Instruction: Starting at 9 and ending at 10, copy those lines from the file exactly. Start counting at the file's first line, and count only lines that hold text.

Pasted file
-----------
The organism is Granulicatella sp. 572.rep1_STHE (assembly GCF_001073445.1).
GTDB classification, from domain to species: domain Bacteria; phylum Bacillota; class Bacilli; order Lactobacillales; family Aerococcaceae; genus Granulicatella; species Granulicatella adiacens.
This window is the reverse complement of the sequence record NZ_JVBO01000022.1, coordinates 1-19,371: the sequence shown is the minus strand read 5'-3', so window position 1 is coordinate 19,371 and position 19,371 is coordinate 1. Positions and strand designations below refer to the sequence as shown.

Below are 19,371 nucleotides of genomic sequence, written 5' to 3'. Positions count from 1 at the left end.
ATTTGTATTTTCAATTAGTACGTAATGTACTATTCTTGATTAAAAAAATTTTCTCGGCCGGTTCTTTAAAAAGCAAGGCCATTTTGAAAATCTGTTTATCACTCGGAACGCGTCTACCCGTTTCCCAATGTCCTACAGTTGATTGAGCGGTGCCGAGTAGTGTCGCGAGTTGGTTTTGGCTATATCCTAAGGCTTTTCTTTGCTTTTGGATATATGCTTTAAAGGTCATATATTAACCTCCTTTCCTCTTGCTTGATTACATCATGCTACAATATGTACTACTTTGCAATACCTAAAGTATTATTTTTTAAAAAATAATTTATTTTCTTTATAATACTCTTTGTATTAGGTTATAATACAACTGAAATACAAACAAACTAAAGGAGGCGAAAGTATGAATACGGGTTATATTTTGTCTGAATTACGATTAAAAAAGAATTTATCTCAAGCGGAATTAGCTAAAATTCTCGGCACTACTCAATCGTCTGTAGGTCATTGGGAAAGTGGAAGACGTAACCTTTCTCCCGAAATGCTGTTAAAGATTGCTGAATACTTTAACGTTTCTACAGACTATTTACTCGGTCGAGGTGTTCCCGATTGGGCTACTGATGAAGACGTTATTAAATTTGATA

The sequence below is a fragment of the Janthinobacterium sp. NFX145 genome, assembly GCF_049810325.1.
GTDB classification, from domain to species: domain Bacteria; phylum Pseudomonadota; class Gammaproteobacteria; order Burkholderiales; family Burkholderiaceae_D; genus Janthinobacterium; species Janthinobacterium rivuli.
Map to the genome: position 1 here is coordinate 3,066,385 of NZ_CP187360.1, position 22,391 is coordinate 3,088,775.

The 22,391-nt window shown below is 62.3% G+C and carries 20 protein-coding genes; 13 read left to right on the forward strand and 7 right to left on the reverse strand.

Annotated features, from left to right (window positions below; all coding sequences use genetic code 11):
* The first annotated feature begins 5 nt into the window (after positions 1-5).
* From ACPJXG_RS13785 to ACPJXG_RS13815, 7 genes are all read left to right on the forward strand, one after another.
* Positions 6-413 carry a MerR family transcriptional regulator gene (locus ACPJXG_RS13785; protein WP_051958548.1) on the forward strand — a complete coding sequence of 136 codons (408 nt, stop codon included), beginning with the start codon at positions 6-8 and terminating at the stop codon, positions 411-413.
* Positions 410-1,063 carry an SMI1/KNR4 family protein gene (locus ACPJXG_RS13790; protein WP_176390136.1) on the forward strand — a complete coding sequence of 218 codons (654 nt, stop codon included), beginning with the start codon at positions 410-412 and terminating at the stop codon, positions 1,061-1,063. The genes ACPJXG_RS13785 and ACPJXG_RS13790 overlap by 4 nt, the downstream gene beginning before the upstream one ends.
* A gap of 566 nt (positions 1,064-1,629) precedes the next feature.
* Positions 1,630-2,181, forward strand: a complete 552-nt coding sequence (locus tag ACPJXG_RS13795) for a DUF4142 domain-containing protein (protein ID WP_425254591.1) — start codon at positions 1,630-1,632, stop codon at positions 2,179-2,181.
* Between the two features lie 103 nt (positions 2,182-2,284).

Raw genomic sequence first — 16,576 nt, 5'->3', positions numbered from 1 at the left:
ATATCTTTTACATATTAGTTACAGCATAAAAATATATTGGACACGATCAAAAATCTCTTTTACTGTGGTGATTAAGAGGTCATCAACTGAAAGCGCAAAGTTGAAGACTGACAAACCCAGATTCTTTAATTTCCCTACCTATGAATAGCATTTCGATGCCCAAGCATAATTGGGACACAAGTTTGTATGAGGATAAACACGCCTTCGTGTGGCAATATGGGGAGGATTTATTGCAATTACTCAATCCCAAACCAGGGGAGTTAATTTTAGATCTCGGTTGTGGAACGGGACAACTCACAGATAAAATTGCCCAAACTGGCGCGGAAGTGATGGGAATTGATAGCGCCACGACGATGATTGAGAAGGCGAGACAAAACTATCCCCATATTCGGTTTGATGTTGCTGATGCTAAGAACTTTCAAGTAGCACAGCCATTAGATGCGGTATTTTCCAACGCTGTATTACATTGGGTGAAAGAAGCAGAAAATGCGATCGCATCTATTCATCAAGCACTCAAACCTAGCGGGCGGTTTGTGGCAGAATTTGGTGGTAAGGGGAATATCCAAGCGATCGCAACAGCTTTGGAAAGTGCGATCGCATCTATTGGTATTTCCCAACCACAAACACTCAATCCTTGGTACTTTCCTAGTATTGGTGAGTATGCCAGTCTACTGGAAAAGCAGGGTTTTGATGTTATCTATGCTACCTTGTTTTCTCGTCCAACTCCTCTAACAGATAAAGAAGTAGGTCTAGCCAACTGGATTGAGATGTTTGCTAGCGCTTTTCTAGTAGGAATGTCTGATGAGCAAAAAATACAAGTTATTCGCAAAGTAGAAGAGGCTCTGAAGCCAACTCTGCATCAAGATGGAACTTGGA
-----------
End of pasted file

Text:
The 22,391-nt window shown below is 62.3% G+C and carries 20 protein-coding genes; 13 read left to right on the forward strand and 7 right to left on the reverse strand.

Annotated features, from left to right (window positions below; all coding sequences use genetic code 11):